A couple of months back, we began looking at the tackling prowess of individual defenders in the 2010 season. We’ve seen cornerbacks and safeties, but now we get to the meat of things, the linebackers.
For the purposes of the study we’re going to separate 3-4 OLBs – because they play as much as defensive ends as they do linebackers – from the rest of the linebackers (the 4-3 OLBs and ILBs in both three and four-man fronts). These numbers also include only regular season games.
Guys in the secondary are primarily coverage machines, and run support is very often a secondary (sorry) concern for them, but a linebacker’s job is to read, react, and flow to the ball. You’re expecting linebackers to sniff out the ballcarrier and make tackles. So let’s take a look at who was a sure thing and who disappointed in 2010.
Top of the Class
We were high on the rookie season of the Patriots’ Brandon Spikes even before this. He was a force against the run all season long, coming downhill and blowing up run plays in the backfield, as well as taking on blockers and generally disrupting plays. He was also the only linebacker with more than 25 attempts not to miss a tackle.
Spikes may be the only guy with a perfect record, but he’s not the only player deserving of serious praise. Kirk Morrison missed just a single tackle in his 79 attempts last year, and Takeo Spikes was once again among the elite in this study, missing only twice in 104 attempts. That’s a serious number of tackles to be racking up between misses, and in Spikes’ case in particular, it’s part of a long trend of impressive performances. Over the past three seasons, Takeo Spikes has now missed just four tackles – total – including a season without a single miss. He has missed just once in every 64.75 attempts over three years.
Brandon Spikes’ New England teammate Jerod Mayo, however, was the benchmark standard this season for miss ratio, given the prolific nature of his numbers. Mayo finished 3rd, missing just three tackles on the season; one in every 48.33 attempts.
In an uncharacteristic slip in this regard, Patrick Willis recorded eight missed tackles, dropping him all the way to 36th in the study, missing a tackle every 16.63 attempts. Only one player in the Top 10 missed more than three tackles – DJ Williams of the Broncos (4), but his 119 attempts ensured that his ratio remained a healthy one in 29.75 attempts.
Lastly, it’s worth giving a mention to a pair of players that managed to maintain a solid ratio despite some impressive tackle totals. Though neither can come close to Mayo’s performance, as he really set the bar in terms of mistake-free production, both Chad Greenway from the Vikings and Tennessee’s Stephen Tulloch attempted more than 139 tackles, and neither player was into double-figures for misses on the season. Each went more than 17 attempts between misses.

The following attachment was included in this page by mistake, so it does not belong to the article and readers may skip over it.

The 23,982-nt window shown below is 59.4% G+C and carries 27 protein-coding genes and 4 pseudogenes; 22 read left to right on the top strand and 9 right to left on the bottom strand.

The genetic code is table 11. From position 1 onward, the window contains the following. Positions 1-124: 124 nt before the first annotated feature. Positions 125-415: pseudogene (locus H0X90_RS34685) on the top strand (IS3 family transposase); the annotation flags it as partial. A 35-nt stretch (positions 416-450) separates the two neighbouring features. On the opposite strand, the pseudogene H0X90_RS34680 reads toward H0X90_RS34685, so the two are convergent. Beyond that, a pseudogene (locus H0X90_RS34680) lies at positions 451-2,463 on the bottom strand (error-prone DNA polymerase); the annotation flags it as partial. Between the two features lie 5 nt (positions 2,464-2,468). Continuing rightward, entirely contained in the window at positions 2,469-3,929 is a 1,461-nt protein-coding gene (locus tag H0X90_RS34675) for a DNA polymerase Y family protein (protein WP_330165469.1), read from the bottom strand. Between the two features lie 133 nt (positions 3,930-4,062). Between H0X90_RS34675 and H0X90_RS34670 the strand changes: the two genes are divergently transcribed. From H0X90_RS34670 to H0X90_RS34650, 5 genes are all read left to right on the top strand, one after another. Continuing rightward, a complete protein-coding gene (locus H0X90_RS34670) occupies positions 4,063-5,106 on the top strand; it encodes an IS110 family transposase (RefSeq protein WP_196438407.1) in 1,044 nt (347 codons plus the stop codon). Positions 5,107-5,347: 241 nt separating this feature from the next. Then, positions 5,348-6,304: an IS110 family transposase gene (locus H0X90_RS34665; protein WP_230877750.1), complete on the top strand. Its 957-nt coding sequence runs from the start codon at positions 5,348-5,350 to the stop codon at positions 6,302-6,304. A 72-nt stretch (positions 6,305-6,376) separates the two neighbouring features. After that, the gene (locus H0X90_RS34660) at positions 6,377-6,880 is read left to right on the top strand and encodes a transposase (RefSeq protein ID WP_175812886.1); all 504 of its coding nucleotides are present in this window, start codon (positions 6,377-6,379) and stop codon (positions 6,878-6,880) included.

Top 20 Linebackers, Tackle Attempts per Missed Tackle
Attempts per Miss
Not so hot
At the other end of the scale, things were not so great from some other big name players. Cincinnati’s Keith Rivers missed 14 tackles on the season – one in every 5.71 attempts, for the poorest ratio amongst players with more than 25 tries.
DeAndre Levy was talked up a lot by the Lions’ coaching staff, but he matched Rivers with 14 misses on the season, and finished with a narrowly better ratio of one miss in every 5.86 attempts. Levy has talent, but he can’t afford to miss that number of tackles as a 4-3 MLB.
The only player to miss more than the 14 recorded by Levy and Rivers (Lofa Tatupu also missed 14, or one in 6.64 attempts), was Tennessee’s Will Witherspoon, who missed 16 tackles on the year.
Two more players that topped double digits in misses were the much-heralded duo in Chicago, Lance Briggs and Brian Urlacher. Together, the pair combined to miss 27 tackles (Briggs with 15, Urlacher with 12), for ratios of one in 6.73 and 10.83, respectively. There’s more to playing linebacker than securing tackles, and both players graded well over the season – Urlacher exceptionally so – but those are figures that they won’t be pleased to see.
Bottom 20 Linebackers, Tackle Attempts per Missed Tackle
Attempts per Miss
The 3-4 OLBs
The first thing that stands out looking at the totals for these guys is how much of a variance there is in number of attempts. No 3-4 OLB made more attempts than the 94 Pittsburgh’s James Harrison racked-up. OK, so some of that is due to the number of snaps he played, but the one player at the position to play more snaps than Harrison last year was Tamba Hali, who recorded just 51 tackle attempts. Despite the difference in attempts, the two finished next to each other on the list in terms of ratio, with Hali missing just a pair of tackles and Harrison right behind him, missing just four of his 94.
Two 3-4 OLBs went the year without missing a tackle, and both played for the Packers, but neither are the player you’re thinking. Erik Walden and Brad Jones combined for just 42 attempts on the season and neither recorded a miss. As for that other guy … Clay Matthews attempted 59 tackles and missed four, for a pretty reasonable ratio of 14.75.
At the poor end of things, the man with the nickname ‘One Man Gang’, Lorenzo Alexander, missed one in every 5.88 tackles he attempted. Perhaps predictably showing some issues with playing in space after having converted from defensive tackle in the off-season. Alexander owns the poorest ratio of the 3-4 OLBs, but Clark Haggans of the Cardinals and Mike Vrabel of the Chiefs aren’t far behind, missing one in every 6.43 and 6.63 tackles respectively.
Top 10 3-4 Outside Linebackers, Tackle Attempts per Missed Tackle
Attempts per Miss
Bottom 10 3-4 Outside Linebackers, Tackle Attempts per Missed Tackle
Attempts per Miss
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